“This event is for parents of kids of all age ranges,” she added. “As soon as children start getting on the Internet and playing games and start using phones, they are being exposed. Technology is a great tool when it’s used correctly, but even children that are just trying to do homework or play games sometimes don’t realize what they’re getting into when an ad pops up or something like that. Some apps seem very harmless, but they are great places for mischief to take place.”

This is not the first Parent Empowerment event the school district has hosted, Haines said. Last school year, the high school put on two “town hall” style meetings for parents that focused on underage drinking and substance abuse. Earlier this school year, the district’s student support services department held another event that focused specifically on cyberbullying. This upcoming event will be an extension of that event and provide even more tools and information, Haines added.

“Now we’re teaming up with the Chamber, police department, the schools and the newspaper to target a broader audience and bring more people in and have more of a concentrated effort,” Haines said. “We plan for this to be a series of events, so if parents come and have specific questions about other topics, we’d love to bring in other speakers about those topics as well.”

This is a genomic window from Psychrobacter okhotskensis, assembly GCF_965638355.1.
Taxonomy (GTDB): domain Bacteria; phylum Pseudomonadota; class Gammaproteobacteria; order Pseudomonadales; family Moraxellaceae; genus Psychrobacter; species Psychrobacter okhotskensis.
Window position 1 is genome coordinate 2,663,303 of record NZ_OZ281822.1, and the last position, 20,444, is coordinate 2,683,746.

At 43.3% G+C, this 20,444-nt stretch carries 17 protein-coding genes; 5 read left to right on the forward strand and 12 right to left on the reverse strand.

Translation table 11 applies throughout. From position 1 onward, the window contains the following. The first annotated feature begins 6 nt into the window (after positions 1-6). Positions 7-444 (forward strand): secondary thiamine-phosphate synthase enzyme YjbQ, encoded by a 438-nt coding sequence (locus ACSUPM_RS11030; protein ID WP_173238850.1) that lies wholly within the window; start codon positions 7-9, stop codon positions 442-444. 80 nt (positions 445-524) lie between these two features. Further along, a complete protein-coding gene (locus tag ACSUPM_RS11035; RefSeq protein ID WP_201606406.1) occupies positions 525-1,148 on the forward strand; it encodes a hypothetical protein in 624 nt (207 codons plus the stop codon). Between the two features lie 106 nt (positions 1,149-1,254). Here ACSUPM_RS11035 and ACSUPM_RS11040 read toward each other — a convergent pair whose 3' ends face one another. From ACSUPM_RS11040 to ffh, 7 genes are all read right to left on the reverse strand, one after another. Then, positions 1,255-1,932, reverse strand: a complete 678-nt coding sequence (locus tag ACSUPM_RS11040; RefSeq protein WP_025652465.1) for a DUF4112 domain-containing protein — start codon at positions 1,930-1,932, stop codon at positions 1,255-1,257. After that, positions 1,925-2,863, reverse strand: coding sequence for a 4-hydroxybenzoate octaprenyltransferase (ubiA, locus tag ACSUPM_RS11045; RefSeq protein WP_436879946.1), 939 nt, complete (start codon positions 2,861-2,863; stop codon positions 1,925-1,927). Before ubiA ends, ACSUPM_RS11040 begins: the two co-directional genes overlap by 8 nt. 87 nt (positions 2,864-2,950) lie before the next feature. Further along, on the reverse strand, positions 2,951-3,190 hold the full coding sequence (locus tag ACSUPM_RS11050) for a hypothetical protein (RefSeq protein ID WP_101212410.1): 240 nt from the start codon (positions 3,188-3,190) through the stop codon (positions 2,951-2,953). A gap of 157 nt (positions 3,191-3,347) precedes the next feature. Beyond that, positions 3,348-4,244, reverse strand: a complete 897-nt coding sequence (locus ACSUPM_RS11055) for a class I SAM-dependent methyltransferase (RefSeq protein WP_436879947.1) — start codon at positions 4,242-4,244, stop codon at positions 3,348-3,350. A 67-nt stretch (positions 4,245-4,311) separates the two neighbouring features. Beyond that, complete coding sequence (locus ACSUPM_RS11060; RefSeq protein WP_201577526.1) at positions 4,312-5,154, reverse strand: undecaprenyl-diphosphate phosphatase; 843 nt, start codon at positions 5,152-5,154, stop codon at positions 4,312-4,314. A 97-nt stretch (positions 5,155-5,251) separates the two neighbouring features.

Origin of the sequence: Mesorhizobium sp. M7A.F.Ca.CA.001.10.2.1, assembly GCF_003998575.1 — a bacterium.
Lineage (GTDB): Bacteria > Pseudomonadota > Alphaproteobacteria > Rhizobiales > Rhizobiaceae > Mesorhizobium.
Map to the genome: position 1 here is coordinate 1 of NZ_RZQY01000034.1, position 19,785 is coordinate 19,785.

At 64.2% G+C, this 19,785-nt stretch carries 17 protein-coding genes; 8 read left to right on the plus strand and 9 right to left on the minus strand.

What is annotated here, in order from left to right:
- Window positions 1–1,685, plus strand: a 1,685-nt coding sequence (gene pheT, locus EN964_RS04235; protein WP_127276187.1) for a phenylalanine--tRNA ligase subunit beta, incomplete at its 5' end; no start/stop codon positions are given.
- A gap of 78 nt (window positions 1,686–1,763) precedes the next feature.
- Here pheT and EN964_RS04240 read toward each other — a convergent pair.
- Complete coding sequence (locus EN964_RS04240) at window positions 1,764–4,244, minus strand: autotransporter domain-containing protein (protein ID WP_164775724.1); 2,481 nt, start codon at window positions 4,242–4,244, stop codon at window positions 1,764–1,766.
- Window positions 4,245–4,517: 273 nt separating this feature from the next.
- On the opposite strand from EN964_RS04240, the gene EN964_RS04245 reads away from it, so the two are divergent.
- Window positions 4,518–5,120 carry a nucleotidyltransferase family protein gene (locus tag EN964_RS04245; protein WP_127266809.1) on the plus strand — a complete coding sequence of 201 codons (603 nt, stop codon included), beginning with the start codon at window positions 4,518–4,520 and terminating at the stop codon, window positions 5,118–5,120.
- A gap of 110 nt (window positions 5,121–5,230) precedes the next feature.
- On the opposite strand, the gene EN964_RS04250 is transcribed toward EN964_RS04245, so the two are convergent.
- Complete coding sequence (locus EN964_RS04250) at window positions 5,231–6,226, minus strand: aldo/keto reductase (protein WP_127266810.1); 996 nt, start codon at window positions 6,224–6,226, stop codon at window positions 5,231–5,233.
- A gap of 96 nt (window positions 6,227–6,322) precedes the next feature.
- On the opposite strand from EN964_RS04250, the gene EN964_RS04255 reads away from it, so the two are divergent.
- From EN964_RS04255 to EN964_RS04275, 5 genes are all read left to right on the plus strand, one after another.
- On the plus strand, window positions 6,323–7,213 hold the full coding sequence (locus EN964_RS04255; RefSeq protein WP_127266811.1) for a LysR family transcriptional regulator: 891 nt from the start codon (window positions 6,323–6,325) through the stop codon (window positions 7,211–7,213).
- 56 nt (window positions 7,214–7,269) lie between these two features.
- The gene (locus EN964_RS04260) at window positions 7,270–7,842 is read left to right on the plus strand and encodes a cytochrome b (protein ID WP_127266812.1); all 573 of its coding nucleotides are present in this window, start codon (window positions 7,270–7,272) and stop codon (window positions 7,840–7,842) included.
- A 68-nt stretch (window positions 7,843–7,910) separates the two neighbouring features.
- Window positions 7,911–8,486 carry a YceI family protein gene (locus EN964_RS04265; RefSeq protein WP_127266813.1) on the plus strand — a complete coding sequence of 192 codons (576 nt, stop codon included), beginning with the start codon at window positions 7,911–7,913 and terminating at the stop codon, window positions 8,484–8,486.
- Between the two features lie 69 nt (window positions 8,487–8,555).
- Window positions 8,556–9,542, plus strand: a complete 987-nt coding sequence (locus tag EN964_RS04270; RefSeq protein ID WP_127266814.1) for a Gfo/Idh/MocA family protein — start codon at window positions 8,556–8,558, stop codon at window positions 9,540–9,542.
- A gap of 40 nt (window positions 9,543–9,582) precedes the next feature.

Haines said the district put together this event on social media safety to be proactive with parents.

“We already teach cyber safety within our technology classes, but now we’re trying to give parents the tools they need to really understand what’s going on [with technology] and what their children will be exposed to,” she said. “We’re trying to be ahead of the curve on what’s out there. It seems to be a growing need, and there are more and more things that could potentially go wrong as kids are getting more tech savvy.”